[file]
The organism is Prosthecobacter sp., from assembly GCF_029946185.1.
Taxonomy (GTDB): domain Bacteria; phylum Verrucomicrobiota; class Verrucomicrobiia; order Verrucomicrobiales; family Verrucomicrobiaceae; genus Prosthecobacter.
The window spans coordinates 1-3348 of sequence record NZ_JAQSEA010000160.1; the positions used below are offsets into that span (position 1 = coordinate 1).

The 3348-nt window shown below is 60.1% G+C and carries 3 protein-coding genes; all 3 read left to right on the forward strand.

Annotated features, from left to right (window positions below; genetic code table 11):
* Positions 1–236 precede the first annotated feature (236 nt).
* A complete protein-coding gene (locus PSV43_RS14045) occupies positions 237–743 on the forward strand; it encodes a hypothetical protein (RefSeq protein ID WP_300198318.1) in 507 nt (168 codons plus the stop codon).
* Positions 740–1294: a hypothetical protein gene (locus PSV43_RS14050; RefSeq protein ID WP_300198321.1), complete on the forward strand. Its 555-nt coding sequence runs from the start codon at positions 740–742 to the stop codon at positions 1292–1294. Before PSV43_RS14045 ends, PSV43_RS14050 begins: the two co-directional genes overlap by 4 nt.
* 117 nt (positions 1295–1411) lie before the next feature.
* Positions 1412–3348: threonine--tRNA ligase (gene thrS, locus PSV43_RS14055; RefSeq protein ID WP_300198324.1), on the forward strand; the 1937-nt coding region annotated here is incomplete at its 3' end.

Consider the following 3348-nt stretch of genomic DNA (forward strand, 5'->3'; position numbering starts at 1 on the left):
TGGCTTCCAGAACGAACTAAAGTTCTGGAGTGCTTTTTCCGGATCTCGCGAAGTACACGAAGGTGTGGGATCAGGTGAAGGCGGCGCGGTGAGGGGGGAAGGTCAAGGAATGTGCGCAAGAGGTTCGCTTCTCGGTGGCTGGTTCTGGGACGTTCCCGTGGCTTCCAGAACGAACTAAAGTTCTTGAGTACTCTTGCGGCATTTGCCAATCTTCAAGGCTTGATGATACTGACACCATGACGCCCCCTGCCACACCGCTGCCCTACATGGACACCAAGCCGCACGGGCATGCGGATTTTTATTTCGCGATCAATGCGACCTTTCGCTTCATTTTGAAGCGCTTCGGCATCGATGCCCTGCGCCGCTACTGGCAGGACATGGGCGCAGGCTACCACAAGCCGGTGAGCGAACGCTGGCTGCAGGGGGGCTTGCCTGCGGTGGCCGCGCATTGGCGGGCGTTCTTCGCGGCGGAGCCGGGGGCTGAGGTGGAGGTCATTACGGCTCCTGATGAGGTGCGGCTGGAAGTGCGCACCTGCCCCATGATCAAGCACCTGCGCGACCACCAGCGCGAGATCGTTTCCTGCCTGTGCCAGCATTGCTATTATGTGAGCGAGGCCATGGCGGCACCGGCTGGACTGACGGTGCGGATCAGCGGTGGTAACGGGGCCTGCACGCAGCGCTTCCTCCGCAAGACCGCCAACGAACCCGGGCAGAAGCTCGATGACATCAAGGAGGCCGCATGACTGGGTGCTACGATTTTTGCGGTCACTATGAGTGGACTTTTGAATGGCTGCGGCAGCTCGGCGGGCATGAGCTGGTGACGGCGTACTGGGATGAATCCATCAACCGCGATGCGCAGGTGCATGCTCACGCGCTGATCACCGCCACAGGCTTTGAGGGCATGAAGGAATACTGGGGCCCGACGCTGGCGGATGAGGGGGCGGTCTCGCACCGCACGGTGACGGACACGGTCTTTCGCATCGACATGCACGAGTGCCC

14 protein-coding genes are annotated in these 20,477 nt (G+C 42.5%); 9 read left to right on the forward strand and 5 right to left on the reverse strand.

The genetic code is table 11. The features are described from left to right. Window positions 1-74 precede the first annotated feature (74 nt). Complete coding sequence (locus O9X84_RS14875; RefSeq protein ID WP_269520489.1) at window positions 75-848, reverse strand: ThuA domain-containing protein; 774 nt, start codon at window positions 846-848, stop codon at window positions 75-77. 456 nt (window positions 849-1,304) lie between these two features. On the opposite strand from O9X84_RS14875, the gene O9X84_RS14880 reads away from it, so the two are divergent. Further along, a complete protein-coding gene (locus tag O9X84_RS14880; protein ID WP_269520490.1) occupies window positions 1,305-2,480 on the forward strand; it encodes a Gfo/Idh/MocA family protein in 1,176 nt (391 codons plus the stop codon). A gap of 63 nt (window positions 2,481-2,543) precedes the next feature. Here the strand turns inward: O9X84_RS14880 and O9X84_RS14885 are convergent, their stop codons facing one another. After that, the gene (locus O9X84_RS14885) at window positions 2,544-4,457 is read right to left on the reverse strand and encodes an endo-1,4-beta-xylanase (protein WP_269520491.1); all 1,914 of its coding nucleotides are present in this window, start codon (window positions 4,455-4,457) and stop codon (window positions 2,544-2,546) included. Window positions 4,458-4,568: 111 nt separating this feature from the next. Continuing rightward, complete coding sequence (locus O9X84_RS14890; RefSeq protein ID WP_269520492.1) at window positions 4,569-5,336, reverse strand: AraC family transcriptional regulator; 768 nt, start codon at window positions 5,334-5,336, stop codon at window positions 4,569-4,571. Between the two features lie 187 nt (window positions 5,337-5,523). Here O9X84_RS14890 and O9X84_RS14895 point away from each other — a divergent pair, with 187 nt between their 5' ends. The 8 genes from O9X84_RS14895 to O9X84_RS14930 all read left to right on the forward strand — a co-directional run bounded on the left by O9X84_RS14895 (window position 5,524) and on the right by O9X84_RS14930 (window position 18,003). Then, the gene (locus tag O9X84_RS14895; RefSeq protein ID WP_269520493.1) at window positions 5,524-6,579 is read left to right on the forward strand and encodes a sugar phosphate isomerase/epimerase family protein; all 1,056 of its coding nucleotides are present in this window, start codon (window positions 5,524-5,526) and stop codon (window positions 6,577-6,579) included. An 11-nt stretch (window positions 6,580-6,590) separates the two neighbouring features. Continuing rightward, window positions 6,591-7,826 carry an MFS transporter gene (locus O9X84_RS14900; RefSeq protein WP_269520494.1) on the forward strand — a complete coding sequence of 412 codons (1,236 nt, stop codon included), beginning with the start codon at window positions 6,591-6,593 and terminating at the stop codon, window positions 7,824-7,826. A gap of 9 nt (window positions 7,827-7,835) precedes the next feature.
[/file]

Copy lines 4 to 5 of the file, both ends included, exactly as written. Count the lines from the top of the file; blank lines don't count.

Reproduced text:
The 3348-nt window shown below is 60.1% G+C and carries 3 protein-coding genes; all 3 read left to right on the forward strand.

Annotated features, from left to right (window positions below; genetic code table 11):